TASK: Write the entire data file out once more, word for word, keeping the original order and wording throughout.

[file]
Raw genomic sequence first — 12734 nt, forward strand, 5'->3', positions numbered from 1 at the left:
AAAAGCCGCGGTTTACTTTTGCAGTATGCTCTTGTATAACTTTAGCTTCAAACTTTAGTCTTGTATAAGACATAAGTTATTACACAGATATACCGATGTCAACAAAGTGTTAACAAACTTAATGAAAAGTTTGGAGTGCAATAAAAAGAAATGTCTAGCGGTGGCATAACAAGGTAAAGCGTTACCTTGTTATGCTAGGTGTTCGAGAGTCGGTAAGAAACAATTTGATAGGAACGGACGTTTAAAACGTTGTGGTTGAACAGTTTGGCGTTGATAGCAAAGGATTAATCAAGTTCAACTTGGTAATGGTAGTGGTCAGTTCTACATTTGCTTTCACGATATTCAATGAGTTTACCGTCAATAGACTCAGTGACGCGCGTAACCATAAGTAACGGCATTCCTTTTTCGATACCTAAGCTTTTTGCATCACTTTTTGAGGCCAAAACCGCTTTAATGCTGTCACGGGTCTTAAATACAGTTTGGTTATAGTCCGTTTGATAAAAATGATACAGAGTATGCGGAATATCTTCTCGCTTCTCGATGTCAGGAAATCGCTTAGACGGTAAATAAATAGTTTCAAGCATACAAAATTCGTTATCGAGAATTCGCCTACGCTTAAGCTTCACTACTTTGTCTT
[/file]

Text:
Raw genomic sequence first — 12734 nt, forward strand, 5'->3', positions numbered from 1 at the left:
AAAAGCCGCGGTTTACTTTTGCAGTATGCTCTTGTATAACTTTAGCTTCAAACTTTAGTCTTGTATAAGACATAAGTTATTACACAGATATACCGATGTCAACAAAGTGTTAACAAACTTAATGAAAAGTTTGGAGTGCAATAAAAAGAAATGTCTAGCGGTGGCATAACAAGGTAAAGCGTTACCTTGTTATGCTAGGTGTTCGAGAGTCGGTAAGAAACAATTTGATAGGAACGGACGTTTAAAACGTTGTGGTTGAACAGTTTGGCGTTGATAGCAAAGGATTAATCAAGTTCAACTTGGTAATGGTAGTGGTCAGTTCTACATTTGCTTTCACGATATTCAATGAGTTTACCGTCAATAGACTCAGTGACGCGCGTAACCATAAGTAACGGCATTCCTTTTTCGATACCTAAGCTTTTTGCATCACTTTTTGAGGCCAAAACCGCTTTAATGCTGTCACGGGTCTTAAATACAGTTTGGTTATAGTCCGTTTGATAAAAATGATACAGAGTATGCGGAATATCTTCTCGCTTCTCGATGTCAGGAAATCGCTTAGACGGTAAATAAATAGTTTCAAGCATACAAAATTCGTTATCGAGAATTCGCCTACGCTTAAGCTTCACTACTTTGTCTT